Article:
I don’t think there is really any clear, precise, or fool proof way to really define either genre. They do overlap to a certain extent, perhaps like in the Silence of the Lambs, although for the most part I think they can be differentiated by asking a few simple questions;

1. Is there a monster?

2. Who (or what) is the most important character/element?

3. How is the aspect of knowledge dealt with in the film? Are many questions left unresolved, or are characters more focused on “dealing” and working through knowledge they’ve already acquired?

17 responses to “A question of Genre: What is the difference between a horror film and a psychological/suspense thriller?

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  3. Not to quelch the argument, but what difference does it make? I think all such films can be categorized under the term “Suspense”; some sort of tension prevails that borders on fear. If there is no fearful tension, there is no Horror/Thriller category.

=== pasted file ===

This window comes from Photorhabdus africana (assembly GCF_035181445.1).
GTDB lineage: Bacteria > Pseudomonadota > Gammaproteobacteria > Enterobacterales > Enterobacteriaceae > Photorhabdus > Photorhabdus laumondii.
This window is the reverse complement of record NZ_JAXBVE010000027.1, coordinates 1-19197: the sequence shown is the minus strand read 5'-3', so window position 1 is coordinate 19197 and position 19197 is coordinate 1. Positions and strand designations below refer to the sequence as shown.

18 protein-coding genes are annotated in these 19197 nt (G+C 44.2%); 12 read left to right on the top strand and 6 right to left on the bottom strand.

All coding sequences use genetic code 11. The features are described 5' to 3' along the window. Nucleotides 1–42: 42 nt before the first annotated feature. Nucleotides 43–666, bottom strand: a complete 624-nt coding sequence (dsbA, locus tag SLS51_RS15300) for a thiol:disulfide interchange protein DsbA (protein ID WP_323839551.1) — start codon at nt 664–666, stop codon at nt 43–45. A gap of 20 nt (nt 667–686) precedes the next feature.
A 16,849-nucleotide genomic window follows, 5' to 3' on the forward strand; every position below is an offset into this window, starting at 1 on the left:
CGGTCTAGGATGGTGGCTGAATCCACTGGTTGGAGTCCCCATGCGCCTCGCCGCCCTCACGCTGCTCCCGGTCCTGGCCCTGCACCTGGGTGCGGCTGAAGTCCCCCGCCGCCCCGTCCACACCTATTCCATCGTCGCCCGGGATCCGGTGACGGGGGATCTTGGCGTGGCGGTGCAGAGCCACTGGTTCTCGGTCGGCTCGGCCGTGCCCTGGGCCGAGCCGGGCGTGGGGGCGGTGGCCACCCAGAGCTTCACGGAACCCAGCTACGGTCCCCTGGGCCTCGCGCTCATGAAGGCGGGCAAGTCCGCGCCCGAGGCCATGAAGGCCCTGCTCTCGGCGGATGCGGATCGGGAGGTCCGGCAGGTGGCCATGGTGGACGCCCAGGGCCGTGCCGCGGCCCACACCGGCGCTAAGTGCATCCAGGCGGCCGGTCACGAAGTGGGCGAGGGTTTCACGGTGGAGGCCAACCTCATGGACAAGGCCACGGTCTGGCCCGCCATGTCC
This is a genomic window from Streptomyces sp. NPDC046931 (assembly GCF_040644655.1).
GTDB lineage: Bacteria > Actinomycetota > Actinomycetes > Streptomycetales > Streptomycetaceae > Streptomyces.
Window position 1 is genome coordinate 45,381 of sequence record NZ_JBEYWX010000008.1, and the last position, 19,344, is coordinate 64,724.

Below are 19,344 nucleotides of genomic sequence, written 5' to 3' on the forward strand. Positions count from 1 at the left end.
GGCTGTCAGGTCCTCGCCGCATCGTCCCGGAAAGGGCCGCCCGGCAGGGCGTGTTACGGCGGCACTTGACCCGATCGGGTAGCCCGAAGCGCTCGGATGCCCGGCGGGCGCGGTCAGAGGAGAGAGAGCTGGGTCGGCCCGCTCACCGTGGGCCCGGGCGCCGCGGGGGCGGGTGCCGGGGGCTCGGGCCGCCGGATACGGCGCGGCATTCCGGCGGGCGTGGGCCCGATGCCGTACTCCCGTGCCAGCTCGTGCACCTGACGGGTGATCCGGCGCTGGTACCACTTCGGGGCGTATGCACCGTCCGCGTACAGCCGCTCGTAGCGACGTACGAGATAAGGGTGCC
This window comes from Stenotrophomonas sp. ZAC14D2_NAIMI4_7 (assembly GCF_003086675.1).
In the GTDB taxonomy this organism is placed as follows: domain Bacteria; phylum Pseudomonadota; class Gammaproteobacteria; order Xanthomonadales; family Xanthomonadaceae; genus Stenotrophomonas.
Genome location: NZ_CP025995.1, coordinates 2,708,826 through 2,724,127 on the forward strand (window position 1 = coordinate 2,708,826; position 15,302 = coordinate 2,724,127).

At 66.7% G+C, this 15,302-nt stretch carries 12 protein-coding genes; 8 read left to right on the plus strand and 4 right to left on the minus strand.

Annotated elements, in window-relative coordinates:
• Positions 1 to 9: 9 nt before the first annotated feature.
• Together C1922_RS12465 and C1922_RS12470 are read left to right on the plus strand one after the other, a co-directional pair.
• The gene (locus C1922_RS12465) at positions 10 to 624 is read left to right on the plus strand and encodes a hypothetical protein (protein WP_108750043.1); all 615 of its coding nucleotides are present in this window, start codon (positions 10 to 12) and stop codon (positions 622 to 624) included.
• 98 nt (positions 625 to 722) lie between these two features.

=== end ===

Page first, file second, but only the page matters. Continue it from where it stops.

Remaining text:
And perhaps I ought to add it has to be serious fear. Maybe.

  4. It doesn’t really matter, not much does in terms of these discussions. Genres are fascinating for me though, as there is something about certain ones that attract a certain group. They don’t always know why, but they have a yearning to watch only horror or rom-coms whatever. Part of this is the expectation of events and scenarios. A horror film has a different plot construction than a suspence thriller, and viewers unconsciously realise this while watching. Films that excite play with these conventions by presenting these in new and interesting ways.

    Serious fear? I don’t know what you mean by this, I don’t think I’ve ever had a serious fear while watching a film.

  5. I would say the difference is:

    Horror – goal is scare the viewer, but the film context does not have to be believable

    Psychological Thriller – goal is to scare the viewer, presenting a situation they could imagine themselves in.